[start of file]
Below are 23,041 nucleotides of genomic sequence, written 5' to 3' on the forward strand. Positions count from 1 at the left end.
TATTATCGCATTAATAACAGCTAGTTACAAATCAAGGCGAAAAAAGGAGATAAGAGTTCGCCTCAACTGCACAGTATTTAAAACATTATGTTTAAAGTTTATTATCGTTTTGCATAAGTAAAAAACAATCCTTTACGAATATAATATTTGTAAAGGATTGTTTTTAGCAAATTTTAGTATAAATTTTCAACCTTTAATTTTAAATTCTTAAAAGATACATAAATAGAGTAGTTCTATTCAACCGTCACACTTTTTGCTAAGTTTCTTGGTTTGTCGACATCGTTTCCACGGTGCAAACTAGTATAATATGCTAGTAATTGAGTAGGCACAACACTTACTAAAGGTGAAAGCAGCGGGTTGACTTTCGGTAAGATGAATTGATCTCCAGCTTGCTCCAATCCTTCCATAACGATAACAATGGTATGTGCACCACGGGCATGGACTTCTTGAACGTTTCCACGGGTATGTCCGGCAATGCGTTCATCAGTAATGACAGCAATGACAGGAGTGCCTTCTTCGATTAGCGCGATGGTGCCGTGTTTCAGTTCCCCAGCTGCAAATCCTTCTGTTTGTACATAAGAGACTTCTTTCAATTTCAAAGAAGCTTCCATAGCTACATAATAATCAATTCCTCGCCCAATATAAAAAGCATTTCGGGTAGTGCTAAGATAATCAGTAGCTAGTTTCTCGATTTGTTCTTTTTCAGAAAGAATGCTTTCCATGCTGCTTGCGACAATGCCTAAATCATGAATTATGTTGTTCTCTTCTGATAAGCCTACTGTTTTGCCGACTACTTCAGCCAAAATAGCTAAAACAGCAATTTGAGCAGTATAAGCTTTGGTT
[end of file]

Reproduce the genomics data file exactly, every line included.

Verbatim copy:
Below are 23,041 nucleotides of genomic sequence, written 5' to 3' on the forward strand. Positions count from 1 at the left end.
TATTATCGCATTAATAACAGCTAGTTACAAATCAAGGCGAAAAAAGGAGATAAGAGTTCGCCTCAACTGCACAGTATTTAAAACATTATGTTTAAAGTTTATTATCGTTTTGCATAAGTAAAAAACAATCCTTTACGAATATAATATTTGTAAAGGATTGTTTTTAGCAAATTTTAGTATAAATTTTCAACCTTTAATTTTAAATTCTTAAAAGATACATAAATAGAGTAGTTCTATTCAACCGTCACACTTTTTGCTAAGTTTCTTGGTTTGTCGACATCGTTTCCACGGTGCAAACTAGTATAATATGCTAGTAATTGAGTAGGCACAACACTTACTAAAGGTGAAAGCAGCGGGTTGACTTTCGGTAAGATGAATTGATCTCCAGCTTGCTCCAATCCTTCCATAACGATAACAATGGTATGTGCACCACGGGCATGGACTTCTTGAACGTTTCCACGGGTATGTCCGGCAATGCGTTCATCAGTAATGACAGCAATGACAGGAGTGCCTTCTTCGATTAGCGCGATGGTGCCGTGTTTCAGTTCCCCAGCTGCAAATCCTTCTGTTTGTACATAAGAGACTTCTTTCAATTTCAAAGAAGCTTCCATAGCTACATAATAATCAATTCCTCGCCCAATATAAAAAGCATTTCGGGTAGTGCTAAGATAATCAGTAGCTAGTTTCTCGATTTGTTCTTTTTCAGAAAGAATGCTTTCCATGCTGCTTGCGACAATGCCTAAATCATGAATTATGTTGTTCTCTTCTGATAAGCCTACTGTTTTGCCGACTACTTCAGCCAAAATAGCTAAAACAGCAATTTGAGCAGTATAAGCTTTGGTT